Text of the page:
Portland just elected a new mayor in a ranked-choice election, the only municipal-level contest in Maine that allows voters to rate all the candidates in order of preference.

Now the city may go all in and expand the voting process to City Council and Board of Education races.

The Portland City Council on Monday is expected to set an election date to ask voters if they want to amend the city’s charter to use ranked-choice ballots in all local races. The proposal, also supported by a recent petition initiative, is expected to go to voters. But it’s not clear how soon.

Councilors will consider two potential dates: the March 3 presidential primary or June 9, when residents will decide whether to create a charter commission and vote on the school budget.

City Clerk Katherine Jones is asking the council to hold the charter amendment referendum in June, citing historically low voter turnout for the March primary. She said holding a municipal election in March would cost the city $12,000.

“The City Clerk’s office has no budget for the March Primary Election,” Jones said in a memo. “If this item were on the March election, we would have the added expense of ballots and programming of the election tabulators, roughly $12,000.”

Ranked-choice voting has been used in the city’s mayoral election since 2011. The voting method was extended by the Legislature to statewide primaries and federal races last year.

In a ranked-choice election, voters rank the candidates in order of preference. If no candidate gets more than 50 percent of the first-choice votes, the last-place candidate is eliminated and their ballots are redistributed to the other candidates based on the second or third choices. That process continues until one candidate gets a majority.

On Nov. 5, the city’s four-way mayoral race was decided by ranked-choice voting and an instant runoff, but the five-way race for the District 3 seat was not.

The original order of Portland’s mayoral race did not change after two instant runoffs. Kathleen Snyder was first after the first round with 39 percent of of the 18,275 votes cast, followed by City Councilor Spencer Thibodeau with 28 percent, incumbent Ethan Strimling at 25 percent and political newcomer Travis Curran with 7 percent. Synder prevailed after two instant runoffs, earning nearly 62 percent of the 16,902 ballots that were ranked deep enough to be included in the final tally.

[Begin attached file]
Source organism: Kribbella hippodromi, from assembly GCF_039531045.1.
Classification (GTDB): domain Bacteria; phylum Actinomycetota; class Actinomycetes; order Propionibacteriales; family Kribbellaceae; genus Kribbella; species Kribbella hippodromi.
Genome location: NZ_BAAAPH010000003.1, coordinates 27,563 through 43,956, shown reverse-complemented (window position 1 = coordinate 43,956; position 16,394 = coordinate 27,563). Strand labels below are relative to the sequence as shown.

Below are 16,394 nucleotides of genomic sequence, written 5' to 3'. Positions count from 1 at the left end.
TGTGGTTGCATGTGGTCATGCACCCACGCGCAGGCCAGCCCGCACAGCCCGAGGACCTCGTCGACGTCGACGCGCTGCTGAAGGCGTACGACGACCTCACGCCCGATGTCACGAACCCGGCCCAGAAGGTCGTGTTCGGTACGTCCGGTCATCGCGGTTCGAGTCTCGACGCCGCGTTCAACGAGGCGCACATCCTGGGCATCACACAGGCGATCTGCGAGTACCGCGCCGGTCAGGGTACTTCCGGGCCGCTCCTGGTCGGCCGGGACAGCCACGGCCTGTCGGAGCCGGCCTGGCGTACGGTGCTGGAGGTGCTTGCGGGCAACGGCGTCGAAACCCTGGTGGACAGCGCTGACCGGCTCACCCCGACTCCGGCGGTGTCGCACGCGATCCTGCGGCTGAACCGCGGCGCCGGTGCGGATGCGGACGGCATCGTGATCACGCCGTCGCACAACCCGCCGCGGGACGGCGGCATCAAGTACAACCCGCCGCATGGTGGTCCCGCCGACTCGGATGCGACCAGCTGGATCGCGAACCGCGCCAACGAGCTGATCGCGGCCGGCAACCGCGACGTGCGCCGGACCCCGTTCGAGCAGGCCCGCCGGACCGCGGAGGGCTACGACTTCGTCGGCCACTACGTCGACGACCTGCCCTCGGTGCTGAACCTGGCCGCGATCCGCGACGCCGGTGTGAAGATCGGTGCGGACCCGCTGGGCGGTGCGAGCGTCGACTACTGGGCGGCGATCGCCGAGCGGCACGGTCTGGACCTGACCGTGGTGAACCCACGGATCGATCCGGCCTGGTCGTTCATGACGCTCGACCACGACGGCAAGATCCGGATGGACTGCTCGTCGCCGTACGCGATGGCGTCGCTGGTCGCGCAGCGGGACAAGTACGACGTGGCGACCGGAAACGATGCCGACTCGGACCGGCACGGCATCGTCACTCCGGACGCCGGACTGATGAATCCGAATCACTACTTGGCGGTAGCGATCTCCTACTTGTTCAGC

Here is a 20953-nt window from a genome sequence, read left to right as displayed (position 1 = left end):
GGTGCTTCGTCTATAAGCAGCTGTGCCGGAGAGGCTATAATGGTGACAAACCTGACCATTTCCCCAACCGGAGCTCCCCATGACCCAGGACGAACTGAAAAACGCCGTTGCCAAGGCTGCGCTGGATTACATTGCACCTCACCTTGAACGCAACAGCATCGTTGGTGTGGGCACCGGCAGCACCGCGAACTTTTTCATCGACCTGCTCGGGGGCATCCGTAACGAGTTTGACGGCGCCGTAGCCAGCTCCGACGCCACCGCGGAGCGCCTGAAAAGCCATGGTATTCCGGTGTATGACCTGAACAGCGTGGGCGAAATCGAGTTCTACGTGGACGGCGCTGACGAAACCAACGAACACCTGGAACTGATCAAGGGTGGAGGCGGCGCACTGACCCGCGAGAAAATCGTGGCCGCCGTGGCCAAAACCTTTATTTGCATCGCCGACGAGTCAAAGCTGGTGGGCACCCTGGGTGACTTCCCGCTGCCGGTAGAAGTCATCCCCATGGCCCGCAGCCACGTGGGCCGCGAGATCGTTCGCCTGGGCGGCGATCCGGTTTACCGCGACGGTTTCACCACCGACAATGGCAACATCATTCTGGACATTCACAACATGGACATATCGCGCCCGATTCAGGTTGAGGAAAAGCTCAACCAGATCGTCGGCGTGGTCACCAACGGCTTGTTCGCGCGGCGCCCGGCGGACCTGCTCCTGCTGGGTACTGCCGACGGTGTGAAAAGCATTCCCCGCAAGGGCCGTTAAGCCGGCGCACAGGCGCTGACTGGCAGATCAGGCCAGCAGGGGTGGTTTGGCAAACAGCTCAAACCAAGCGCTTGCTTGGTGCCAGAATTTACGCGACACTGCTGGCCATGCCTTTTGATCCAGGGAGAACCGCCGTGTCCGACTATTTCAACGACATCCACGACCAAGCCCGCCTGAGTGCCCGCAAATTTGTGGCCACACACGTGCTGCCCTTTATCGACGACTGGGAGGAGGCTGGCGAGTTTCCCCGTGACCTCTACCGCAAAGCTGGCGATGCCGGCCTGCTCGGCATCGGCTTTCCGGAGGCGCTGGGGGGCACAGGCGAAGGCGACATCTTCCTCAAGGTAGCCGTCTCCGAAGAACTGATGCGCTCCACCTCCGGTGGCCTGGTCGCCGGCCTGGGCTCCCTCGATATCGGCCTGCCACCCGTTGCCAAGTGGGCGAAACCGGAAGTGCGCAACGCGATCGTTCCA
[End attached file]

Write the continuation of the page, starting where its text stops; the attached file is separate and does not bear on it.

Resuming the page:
Of Strimling’s 5,155 voters, 1,104 ballots did not include a ranking for either Snyder or Thibodeau.

No candidate secured a majority of votes in the District 3 race, which was decided by a plurality. Tae Chong won that race with 43 percent of the vote.

Councilors agreed to put forward a referendum to expand ranked-choice voting to all city races after a citizen group, Fair Elections Portland, failed to gather enough signatures from registered voters to place it on the ballot.

“We just had five candidates running for a city council district, so it’s easy to understand why ranked-choice voting makes sense for Portland,” said Anna Kellar of Fair Elections Portland. “I’m glad the council is moving ahead so Portland voters will have a chance to vote for RCV when they go to the polls in March.”

Fair Elections Portland also sought to create the state’s first municipal clean elections program, which would provide public financing for elections for candidates who agree to limit private contributions. The group considered the program a minor change, or an amendment, to the city charter that could be enacted with a citywide vote. But they also requested that the city ask voters to create a charter commission in the event the proposal was a substantial change, or a revision.

Although the group secured enough signatures to place that question on the ballot, the city attorney later ruled that such an initiative would constitute a significant change, or a revision, to the city charter, since it would require the council to fund the program. Significant changes require the city to go through a lengthy process, including establishing a Charter Commission.

Once established, a Charter Commission could propose changes to any part of the city’s founding document, including whether to strengthen or eliminate the elected mayor’s position.

Voters will be asked in June whether they want to establish a Charter Commission, since it was listed on Fair Election Portland’s original petition request.

Fair Elections Portland sued the city over its ruling that the program would require a Charter Commission. The case is still pending.

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